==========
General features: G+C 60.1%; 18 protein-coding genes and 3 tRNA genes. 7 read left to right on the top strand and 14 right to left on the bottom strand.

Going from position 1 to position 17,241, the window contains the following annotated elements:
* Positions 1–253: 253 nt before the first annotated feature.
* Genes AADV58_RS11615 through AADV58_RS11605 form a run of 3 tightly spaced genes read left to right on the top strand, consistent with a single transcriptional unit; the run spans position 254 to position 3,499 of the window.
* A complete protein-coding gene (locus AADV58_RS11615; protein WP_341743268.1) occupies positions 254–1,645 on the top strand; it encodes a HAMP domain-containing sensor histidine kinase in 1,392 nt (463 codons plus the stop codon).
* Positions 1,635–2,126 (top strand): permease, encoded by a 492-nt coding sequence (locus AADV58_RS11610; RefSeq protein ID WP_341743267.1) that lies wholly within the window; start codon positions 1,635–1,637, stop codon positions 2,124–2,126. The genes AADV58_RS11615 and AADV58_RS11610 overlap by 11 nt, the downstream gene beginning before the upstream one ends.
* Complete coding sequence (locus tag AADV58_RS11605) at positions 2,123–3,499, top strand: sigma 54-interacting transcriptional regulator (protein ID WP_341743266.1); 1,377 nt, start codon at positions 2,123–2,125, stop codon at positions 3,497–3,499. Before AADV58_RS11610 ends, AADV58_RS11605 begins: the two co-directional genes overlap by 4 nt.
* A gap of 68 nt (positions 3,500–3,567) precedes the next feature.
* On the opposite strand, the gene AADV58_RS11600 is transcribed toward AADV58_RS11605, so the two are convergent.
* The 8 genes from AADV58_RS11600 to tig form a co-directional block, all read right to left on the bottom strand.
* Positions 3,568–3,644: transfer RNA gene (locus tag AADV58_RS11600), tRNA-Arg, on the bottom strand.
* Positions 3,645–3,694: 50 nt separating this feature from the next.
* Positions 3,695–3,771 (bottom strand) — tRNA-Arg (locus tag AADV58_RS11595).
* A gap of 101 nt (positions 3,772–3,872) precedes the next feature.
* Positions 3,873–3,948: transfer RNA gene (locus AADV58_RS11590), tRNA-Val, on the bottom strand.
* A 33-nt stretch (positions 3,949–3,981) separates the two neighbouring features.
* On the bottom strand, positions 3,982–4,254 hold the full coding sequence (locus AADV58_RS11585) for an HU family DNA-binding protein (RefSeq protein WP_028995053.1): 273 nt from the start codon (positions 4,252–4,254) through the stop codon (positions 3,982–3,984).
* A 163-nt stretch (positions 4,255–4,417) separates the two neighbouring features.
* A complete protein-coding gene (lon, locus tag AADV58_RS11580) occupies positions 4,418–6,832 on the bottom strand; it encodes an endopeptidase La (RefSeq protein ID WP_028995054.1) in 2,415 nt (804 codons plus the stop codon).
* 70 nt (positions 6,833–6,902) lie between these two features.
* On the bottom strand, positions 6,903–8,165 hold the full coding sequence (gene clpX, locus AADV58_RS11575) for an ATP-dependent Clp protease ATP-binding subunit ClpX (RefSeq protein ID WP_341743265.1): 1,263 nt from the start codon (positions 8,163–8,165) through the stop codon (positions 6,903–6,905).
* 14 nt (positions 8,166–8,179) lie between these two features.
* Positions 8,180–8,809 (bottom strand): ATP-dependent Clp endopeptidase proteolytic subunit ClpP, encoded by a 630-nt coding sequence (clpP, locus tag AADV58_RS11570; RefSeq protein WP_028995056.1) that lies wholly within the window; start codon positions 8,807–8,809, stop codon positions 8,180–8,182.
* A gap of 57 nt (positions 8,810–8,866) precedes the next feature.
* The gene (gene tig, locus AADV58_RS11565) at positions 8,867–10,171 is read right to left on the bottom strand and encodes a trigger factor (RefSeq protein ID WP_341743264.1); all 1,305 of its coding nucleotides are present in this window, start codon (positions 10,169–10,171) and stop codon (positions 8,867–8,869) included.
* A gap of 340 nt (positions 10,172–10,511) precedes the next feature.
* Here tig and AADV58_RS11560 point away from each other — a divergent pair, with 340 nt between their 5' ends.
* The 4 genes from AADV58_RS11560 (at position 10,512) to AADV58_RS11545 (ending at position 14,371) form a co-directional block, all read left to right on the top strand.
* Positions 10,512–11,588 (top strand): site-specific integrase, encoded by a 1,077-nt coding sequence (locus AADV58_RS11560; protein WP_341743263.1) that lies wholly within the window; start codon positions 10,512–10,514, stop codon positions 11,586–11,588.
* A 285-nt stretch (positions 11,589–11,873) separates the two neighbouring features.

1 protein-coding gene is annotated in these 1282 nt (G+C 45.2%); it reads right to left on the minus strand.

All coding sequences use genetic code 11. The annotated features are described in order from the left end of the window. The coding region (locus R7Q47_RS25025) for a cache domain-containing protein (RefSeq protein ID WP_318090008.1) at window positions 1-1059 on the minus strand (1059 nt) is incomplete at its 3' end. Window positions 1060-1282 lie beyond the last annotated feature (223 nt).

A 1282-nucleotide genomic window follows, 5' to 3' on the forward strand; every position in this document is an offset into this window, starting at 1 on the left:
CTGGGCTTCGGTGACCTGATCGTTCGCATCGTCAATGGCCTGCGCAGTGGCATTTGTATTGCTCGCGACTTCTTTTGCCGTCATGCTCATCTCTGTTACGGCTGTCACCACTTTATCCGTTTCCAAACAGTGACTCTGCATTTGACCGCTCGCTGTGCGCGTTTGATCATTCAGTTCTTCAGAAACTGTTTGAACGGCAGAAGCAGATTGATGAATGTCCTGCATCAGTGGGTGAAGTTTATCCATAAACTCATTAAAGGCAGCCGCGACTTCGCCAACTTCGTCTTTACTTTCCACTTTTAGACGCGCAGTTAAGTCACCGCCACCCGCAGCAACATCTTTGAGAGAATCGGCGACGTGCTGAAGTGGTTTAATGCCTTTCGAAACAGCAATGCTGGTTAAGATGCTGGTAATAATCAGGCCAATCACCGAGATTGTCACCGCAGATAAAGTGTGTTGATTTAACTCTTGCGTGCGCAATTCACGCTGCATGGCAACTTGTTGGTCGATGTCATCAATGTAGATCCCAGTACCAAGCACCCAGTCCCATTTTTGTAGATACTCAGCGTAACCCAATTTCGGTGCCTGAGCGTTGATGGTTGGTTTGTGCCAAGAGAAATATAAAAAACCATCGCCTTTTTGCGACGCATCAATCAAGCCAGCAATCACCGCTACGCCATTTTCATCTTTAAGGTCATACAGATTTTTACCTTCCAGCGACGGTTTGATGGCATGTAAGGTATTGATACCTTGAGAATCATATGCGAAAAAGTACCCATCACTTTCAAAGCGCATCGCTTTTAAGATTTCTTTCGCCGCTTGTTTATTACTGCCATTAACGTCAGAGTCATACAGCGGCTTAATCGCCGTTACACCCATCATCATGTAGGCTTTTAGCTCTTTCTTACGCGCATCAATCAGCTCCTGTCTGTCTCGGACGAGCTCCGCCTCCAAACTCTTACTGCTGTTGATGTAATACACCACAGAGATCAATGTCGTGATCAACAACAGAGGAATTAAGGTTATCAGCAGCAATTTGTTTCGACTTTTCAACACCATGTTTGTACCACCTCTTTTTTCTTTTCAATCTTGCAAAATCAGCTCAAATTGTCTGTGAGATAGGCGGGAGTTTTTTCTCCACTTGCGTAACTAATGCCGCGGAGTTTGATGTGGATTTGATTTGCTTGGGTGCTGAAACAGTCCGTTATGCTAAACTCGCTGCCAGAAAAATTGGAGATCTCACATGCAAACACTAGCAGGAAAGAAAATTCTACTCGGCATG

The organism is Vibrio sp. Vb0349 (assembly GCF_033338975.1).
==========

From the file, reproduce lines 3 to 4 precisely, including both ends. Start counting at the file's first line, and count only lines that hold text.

* Positions 1–253: 253 nt before the first annotated feature.
* Genes AADV58_RS11615 through AADV58_RS11605 form a run of 3 tightly spaced genes read left to right on the top strand, consistent with a single transcriptional unit; the run spans position 254 to position 3,499 of the window.